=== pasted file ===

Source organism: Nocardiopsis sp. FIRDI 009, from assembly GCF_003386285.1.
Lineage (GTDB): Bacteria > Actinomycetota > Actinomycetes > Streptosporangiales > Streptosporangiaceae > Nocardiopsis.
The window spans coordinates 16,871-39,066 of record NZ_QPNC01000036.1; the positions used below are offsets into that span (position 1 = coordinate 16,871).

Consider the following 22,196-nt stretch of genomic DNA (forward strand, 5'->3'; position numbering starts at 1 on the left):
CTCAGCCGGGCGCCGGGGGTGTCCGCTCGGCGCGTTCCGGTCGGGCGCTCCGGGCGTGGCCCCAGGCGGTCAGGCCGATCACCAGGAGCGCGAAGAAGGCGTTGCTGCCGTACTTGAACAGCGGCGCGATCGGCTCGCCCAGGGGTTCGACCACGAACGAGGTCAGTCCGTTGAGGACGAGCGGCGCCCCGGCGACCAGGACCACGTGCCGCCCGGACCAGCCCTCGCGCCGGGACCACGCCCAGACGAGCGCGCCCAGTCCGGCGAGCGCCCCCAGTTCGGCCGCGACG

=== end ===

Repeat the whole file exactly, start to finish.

Source organism: Nocardiopsis sp. FIRDI 009, from assembly GCF_003386285.1.
Lineage (GTDB): Bacteria > Actinomycetota > Actinomycetes > Streptosporangiales > Streptosporangiaceae > Nocardiopsis.
The window spans coordinates 16,871-39,066 of record NZ_QPNC01000036.1; the positions used below are offsets into that span (position 1 = coordinate 16,871).

Consider the following 22,196-nt stretch of genomic DNA (forward strand, 5'->3'; position numbering starts at 1 on the left):
CTCAGCCGGGCGCCGGGGGTGTCCGCTCGGCGCGTTCCGGTCGGGCGCTCCGGGCGTGGCCCCAGGCGGTCAGGCCGATCACCAGGAGCGCGAAGAAGGCGTTGCTGCCGTACTTGAACAGCGGCGCGATCGGCTCGCCCAGGGGTTCGACCACGAACGAGGTCAGTCCGTTGAGGACGAGCGGCGCCCCGGCGACCAGGACCACGTGCCGCCCGGACCAGCCCTCGCGCCGGGACCACGCCCAGACGAGCGCGCCCAGTCCGGCGAGCGCCCCCAGTTCGGCCGCGACG